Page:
The Associated Press is reporting that the Obama administration has denied more than a third of the Freedom of Information Act requests submitted last year.
This is no surprise to Pajamas Media or myself. We’ve had several refused in just the last year, and we’re still waiting on an answer to one more at least.
In October, we asked the FDIC to release to us records pertaining to their alleged maintenance of a list of politically connected banks which then received special treatment.
The Washington Post wrote at the time:
A Washington Post review of documents and interviews with many involved in the decisions show that regulators flagged the bank early on for its “highly visible” connection — in OneUnited’s case, a former board member who is married to Waters, the chairman of an important banking subcommittee. The alert was part of a previously undisclosed practice at the Federal Deposit Insurance Corp. of trying to identify banks that might cause “unnecessary press or public relations” problems, according to testimony a top FDIC official gave to House ethics investigators.
That prompted Rep. Darrell Issa (R.-Calif.), then ranking member and currently chair of the House Committee on Oversight and Government Reform, to write a rather pointed letter demanding answers.
The FDIC’s response? Pound sand. That prompted PJM to send a FOIA request demanding those same answers.
FDIC responded in record time: pound sand.
PJM promptly sent a second FOIA request. That was in early October. We’ve had no response.
This is far from the only case.
PJM’s J. Christian Adams, who broke the selective enforcement of the Voting Rights Act in the Department of Justice story, dropped another bombshell in February of this year. It seems the DoJ has been very selectively complying with FOIA. As Adams wrote then:
Eric Holder’s Justice Department has even politicized compliance with the Freedom of Information Act. According to documents I have obtained, FOIA requests from liberals or politically connected civil rights groups are often given same-day turnaround by the DOJ. But requests from conservatives or Republicans face long delays, if they are fulfilled at all.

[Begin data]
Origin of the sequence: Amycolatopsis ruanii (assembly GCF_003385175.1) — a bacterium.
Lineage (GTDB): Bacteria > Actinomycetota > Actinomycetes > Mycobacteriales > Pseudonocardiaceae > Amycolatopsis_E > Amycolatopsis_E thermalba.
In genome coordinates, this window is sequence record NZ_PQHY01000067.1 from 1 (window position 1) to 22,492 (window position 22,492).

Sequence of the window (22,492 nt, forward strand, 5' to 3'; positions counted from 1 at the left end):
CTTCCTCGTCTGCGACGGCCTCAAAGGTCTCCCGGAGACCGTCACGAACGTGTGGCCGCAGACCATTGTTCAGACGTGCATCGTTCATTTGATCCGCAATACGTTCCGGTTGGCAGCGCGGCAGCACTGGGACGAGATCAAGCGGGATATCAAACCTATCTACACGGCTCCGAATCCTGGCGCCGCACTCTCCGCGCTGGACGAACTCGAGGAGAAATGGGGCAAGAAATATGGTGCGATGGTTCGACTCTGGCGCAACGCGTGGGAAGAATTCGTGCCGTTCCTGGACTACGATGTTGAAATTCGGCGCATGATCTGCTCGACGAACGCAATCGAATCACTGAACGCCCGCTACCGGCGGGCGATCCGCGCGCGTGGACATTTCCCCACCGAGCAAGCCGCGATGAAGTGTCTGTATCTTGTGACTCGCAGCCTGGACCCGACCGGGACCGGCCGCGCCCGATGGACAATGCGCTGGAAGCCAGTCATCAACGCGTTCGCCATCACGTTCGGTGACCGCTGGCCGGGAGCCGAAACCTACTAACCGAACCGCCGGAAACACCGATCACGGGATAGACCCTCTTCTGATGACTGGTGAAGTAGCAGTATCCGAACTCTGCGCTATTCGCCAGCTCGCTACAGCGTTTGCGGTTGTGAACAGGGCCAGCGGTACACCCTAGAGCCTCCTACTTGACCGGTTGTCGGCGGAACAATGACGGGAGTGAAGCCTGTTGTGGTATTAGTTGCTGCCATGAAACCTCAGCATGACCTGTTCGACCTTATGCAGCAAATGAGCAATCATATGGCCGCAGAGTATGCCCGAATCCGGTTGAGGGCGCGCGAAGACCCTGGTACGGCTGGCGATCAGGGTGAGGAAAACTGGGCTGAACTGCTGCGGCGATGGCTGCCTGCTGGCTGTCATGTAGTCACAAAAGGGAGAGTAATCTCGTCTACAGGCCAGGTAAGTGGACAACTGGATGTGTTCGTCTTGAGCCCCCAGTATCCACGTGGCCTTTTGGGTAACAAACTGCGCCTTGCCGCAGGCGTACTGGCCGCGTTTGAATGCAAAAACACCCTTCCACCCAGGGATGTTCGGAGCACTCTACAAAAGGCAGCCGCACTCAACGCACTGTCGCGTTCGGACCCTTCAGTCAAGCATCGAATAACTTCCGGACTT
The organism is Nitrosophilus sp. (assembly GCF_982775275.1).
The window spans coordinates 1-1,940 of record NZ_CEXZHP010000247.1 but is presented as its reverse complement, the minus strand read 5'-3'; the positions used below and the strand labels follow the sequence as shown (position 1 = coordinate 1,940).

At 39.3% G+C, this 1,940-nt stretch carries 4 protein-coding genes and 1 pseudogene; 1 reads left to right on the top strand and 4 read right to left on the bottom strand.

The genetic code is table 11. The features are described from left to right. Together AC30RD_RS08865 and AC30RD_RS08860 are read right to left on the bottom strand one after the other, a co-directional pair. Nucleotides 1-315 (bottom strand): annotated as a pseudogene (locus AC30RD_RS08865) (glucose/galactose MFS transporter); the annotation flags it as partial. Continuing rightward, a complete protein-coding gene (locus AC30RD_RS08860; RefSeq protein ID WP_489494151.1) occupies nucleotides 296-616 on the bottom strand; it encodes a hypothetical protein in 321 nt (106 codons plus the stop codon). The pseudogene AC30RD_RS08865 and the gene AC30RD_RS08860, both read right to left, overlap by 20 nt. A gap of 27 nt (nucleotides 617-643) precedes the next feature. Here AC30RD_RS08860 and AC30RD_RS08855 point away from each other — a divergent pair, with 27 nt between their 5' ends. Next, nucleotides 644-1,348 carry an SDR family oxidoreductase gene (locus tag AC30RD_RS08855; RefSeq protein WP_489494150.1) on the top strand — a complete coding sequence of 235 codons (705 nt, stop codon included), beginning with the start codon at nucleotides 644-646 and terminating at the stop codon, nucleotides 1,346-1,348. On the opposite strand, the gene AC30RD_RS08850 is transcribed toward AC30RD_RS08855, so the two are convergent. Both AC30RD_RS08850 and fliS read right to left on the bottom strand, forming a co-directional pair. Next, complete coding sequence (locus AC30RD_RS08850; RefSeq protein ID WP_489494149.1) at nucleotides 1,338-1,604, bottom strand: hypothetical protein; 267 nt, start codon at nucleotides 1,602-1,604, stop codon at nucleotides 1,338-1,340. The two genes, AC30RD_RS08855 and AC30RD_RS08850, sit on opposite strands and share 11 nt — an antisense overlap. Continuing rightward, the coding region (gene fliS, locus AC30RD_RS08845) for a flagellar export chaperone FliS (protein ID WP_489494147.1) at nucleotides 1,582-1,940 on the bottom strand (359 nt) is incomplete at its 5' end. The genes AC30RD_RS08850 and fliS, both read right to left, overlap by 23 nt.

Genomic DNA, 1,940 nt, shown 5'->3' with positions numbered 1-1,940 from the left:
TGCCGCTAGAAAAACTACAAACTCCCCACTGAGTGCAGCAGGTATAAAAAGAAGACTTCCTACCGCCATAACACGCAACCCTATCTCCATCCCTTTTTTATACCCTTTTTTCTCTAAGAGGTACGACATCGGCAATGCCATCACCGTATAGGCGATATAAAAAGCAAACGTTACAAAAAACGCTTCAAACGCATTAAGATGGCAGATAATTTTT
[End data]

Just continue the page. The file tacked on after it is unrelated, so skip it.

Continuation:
It was so bad PJM finally sued under FOIA — perhaps the first time a conservative new media outlet has done so.
For an administration which has touted “openness” left and right, the pattern would be amusing — if it weren’t so frightening.
According to the Associated Press:
People requested information 544,360 times last year under the U.S. Freedom of Information Act from the 35 largest agencies, up nearly 41,000 more than the previous year, according to an analysis by The Associated Press of new federal data. But the government responded to nearly 12,400 fewer requests.
But that’s not even the money quote. Apparently the White House won’t even respond to open records requests about its open records program!
The Obama administration censored 194 pages of internal e-mails about its Open Government Directive that the AP requested more than one year ago. The December 2009 directive requires every agency to take immediate, specific steps to open their operations up to the public. But the White House Office of Management and Budget blacked out entire pages of some e-mails between federal employees discussing how to apply the new openness rules, and it blacked out one e-mail discussing how to respond to AP’s request for information about the transparency directive.
At this point Issa’s committee is preparing to undertake hearings Thursday into the administration’s handling of FOIA requests.
Committee sources indicate those testifying may be in for a long morning.
“It’s easy to promise openness,” sources close to the committee said. “It’s quite another to deliver it. Because there’s daylight between the administration’s words and deeds, taxpayers deserve to know what’s standing in the way of a truly free FOIA.”
Let’s hope they can get some answers. While it’s obviously not possible to comply with every FOIA request, the sheer volume of refusals is troubling. More troubling still is the apparent tendency to favor requests from sympathetic agencies and groups.
An administration which slammed its predecessor for failing to comply with FOIA should have a substantially better record of compliance than those whom they hold in such contempt.